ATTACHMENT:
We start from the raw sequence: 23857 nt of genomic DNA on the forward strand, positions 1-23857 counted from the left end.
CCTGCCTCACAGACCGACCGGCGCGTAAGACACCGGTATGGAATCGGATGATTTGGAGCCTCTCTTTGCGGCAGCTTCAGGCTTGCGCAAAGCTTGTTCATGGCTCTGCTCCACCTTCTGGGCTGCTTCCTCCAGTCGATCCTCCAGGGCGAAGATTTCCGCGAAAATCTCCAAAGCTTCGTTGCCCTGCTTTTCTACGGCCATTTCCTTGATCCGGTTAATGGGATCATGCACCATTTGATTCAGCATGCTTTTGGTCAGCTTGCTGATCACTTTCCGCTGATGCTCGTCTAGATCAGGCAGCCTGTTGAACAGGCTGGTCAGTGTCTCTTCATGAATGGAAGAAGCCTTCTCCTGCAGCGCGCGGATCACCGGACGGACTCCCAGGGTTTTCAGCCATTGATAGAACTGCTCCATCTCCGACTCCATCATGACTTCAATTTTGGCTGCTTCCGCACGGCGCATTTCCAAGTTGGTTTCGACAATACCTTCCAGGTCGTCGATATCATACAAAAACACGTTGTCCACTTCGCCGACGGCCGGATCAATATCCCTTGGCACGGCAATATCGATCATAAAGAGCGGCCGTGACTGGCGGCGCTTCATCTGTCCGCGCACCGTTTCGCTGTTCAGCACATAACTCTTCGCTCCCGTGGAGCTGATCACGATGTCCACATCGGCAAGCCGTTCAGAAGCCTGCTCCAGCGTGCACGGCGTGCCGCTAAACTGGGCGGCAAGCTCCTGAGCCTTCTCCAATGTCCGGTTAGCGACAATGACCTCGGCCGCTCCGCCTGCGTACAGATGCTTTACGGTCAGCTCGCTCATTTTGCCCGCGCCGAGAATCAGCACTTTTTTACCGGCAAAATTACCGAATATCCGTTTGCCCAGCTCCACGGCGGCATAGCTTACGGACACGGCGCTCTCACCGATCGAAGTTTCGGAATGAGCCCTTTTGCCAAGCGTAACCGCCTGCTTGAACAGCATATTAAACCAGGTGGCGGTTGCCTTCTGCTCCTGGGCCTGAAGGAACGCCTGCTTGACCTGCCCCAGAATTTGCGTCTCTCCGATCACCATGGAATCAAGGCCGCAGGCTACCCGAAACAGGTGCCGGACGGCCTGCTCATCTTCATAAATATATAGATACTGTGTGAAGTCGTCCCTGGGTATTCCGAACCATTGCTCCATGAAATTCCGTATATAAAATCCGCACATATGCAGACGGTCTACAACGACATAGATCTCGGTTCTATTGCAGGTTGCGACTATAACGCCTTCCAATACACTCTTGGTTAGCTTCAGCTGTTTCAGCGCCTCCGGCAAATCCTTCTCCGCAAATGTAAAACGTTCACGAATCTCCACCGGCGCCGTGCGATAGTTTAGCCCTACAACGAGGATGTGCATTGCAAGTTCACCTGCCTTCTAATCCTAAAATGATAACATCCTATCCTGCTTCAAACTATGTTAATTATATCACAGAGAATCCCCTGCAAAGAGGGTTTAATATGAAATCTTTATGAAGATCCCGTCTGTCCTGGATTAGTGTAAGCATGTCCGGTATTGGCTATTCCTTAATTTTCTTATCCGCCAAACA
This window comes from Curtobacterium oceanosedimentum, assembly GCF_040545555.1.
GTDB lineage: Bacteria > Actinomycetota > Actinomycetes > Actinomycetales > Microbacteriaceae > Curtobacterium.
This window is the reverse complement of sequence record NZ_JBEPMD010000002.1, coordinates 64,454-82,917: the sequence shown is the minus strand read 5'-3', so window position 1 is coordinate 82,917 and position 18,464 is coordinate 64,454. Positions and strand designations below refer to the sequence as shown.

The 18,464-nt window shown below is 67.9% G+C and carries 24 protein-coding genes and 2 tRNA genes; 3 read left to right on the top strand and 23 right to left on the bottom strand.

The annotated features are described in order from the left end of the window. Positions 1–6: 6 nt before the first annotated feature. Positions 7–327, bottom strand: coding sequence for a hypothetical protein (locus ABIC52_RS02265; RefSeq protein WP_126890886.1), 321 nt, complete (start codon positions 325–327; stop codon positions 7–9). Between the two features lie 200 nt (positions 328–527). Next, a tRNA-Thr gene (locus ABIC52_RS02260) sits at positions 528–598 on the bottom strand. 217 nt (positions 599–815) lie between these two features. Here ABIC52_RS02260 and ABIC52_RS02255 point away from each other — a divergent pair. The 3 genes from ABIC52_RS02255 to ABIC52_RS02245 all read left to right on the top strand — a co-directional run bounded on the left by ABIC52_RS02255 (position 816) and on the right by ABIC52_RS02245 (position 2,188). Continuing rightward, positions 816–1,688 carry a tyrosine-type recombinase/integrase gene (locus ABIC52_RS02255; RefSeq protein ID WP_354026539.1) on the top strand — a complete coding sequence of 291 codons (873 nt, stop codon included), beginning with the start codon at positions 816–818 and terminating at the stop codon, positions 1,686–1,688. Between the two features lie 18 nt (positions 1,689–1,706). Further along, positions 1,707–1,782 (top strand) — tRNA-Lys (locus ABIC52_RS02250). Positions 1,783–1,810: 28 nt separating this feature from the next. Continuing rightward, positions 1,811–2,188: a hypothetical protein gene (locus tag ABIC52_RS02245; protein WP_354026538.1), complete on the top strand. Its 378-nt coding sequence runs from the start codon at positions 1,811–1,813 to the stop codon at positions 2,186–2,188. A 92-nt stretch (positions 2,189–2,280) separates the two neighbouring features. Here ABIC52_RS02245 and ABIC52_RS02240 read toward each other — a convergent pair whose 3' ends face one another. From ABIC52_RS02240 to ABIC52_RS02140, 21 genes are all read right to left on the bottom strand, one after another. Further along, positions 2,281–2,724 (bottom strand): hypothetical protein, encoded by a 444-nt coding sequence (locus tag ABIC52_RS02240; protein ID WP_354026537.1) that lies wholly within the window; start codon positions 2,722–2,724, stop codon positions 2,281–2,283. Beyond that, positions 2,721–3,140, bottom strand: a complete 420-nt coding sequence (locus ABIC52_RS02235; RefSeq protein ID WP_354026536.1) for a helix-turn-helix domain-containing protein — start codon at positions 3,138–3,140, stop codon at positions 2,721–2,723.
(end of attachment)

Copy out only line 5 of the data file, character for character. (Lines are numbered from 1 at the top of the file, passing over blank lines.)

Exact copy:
This window is the reverse complement of sequence record NZ_JBEPMD010000002.1, coordinates 64,454-82,917: the sequence shown is the minus strand read 5'-3', so window position 1 is coordinate 82,917 and position 18,464 is coordinate 64,454. Positions and strand designations below refer to the sequence as shown.